In addition, lower baseline function and quality of life—including longer duration of the current index episode—have been associated with lower remission rates to various types of antidepressant treatments21,22. This is in line with results from a previous study that found that baseline function predicted antidepressant response in TRD patients23. Worse outcomes in more severely ill patients at baseline were also reported in elderly patients treated in primary-care settings24. In contrast, several controlled clinical studies found that elevated baseline severity correlated with improved response and remission rates25. Two naturalistic studies with broad inclusion criteria similarly found that remission correlated with higher baseline scores4,26. However, this discrepancy might be explained by variations in outcome according to parameter. It was noted earlier that studies that defined remission as percent change of baseline values might be biased in favor of higher baseline scores, while absolute endpoints (e.g., remission defined below a cutoff score) favor less sick patients4.
The influence of sociodemographic factors such as age, age of onset, gender, and number of previous episodes on treatment outcome has been investigated with mixed results4,27,28. One study found that females had higher remission rates21, but this was not confirmed by another prospective study27. Others have found that stress related to high occupational levels might impair outcomes29. The European “Group for the Study of Resistant Depression” (GSRD) multi-site study found that age at first treatment (i.e., early-onset and early treatment), age, timespan between first and last episode (i.e., duration of illness), suicidality, and education level were all important variables for outcome30. Notably, authors of long-lasting longitudinal studies have suggested that recall bias may influence the age of onset variable31,32; given the cognitive deficits associated with acute episodes of MDD, retrospective studies must hence address the factor of memory bias in data collection.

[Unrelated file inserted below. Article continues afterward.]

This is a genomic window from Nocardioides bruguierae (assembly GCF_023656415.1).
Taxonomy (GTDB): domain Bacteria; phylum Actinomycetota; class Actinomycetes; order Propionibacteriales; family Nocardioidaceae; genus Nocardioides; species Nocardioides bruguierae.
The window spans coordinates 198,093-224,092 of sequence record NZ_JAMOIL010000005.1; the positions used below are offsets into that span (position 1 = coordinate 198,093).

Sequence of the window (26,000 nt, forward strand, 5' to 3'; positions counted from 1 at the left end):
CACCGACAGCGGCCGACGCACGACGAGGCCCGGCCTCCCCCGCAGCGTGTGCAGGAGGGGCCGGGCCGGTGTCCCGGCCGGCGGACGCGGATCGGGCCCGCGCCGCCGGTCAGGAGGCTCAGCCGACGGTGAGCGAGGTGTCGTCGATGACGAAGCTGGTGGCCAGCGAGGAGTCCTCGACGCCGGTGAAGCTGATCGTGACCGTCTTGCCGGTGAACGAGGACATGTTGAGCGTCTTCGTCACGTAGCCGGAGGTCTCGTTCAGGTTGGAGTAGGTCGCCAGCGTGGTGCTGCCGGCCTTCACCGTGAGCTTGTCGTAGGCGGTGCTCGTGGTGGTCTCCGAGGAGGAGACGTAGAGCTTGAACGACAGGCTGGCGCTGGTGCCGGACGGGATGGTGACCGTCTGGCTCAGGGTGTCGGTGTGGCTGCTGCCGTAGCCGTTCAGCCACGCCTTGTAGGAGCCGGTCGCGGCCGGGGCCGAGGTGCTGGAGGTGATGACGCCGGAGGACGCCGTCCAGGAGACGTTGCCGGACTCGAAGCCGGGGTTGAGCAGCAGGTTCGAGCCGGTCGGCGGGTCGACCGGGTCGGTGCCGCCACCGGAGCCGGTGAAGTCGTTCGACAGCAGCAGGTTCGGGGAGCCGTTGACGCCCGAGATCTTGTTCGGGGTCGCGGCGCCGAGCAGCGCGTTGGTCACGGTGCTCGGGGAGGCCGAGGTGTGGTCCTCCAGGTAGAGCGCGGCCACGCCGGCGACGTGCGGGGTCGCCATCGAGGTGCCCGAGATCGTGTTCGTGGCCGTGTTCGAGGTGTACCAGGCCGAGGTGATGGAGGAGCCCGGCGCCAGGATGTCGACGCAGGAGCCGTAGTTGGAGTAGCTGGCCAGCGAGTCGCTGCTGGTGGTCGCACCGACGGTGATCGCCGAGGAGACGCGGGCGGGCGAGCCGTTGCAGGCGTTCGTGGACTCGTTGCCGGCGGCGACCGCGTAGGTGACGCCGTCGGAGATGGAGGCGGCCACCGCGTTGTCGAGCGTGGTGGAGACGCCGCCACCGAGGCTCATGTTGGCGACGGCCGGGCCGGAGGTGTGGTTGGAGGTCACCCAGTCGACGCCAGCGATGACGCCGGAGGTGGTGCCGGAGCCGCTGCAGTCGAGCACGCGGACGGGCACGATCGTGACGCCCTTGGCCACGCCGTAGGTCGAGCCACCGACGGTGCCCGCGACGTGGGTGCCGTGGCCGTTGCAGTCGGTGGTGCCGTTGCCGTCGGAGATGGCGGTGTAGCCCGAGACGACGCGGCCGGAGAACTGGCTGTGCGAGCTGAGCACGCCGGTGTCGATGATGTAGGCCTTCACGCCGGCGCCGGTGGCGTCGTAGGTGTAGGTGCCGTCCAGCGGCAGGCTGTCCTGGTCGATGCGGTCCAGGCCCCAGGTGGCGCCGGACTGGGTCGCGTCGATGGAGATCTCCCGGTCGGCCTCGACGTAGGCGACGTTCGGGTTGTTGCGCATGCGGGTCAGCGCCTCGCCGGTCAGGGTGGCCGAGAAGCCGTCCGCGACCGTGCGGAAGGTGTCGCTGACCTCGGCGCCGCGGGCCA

Environmental stress and stressful life events (SLEs)
High stress levels significantly influence outcomes in MDD patients who are prone to vulnerable states, such as those with high levels of neuroticism33,34. A meta-analysis found that history of childhood maltreatment was associated with elevated risk of developing recurrent and persistent depressive episodes, as well as with lack of response or remission during treatment35. Another meta-analysis confirmed the detrimental impact of childhood maltreatment (emotional physical or sexual maltreatment or neglect) as a predisposing risk factor for severe, early-onset, and treatment-resistant depression36,37. Studies also found gender-specific effects; in particular, at lower stress levels females were at higher risk of MDD than males34. Moreover, twin studies have suggested a differential reactivity of gender in response to type of SLE38. For instance, a treatment study using escitalopram and nortriptyline investigated the association between number of SLEs (e.g., job loss, psychological trauma, loss of a loved one) and antidepressant treatment. Subjects with more SLEs exhibited greater cognitive symptoms at baseline but not significantly more mood or neurovegetative symptoms. These patients also had greater cognitive symptom reduction in response to escitalopram but not nortriptyline39. This suggests that SLEs may have a cognitive domain-specific impact in MDD, but more data are needed to elucidate this issue.
Psychiatric and physical comorbidities